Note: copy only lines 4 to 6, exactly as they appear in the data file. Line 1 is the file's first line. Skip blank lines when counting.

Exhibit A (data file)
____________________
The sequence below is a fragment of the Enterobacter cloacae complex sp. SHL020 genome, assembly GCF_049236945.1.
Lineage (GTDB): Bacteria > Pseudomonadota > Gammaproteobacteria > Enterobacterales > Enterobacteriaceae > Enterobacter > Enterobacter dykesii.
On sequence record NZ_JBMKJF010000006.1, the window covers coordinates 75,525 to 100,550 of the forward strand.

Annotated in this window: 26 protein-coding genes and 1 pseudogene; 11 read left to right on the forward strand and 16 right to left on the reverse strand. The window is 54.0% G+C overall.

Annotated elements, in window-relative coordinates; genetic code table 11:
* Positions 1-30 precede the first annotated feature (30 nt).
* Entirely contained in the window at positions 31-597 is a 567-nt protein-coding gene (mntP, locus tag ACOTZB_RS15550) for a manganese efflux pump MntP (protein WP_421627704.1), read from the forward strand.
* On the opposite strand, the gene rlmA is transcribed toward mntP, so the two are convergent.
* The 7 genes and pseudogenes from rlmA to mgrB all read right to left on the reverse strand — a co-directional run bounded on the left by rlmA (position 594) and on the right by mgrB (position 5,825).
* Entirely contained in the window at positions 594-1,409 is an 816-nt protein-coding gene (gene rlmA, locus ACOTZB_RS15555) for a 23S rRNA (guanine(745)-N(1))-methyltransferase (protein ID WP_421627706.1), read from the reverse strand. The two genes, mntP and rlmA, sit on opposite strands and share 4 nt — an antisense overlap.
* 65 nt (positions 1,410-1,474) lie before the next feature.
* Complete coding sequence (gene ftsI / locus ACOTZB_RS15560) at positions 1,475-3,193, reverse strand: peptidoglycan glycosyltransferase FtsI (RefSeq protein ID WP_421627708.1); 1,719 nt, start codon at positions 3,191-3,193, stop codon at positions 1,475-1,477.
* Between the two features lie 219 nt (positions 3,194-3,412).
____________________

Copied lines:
Annotated in this window: 26 protein-coding genes and 1 pseudogene; 11 read left to right on the forward strand and 16 right to left on the reverse strand. The window is 54.0% G+C overall.

Annotated elements, in window-relative coordinates; genetic code table 11:
* Positions 1-30 precede the first annotated feature (30 nt).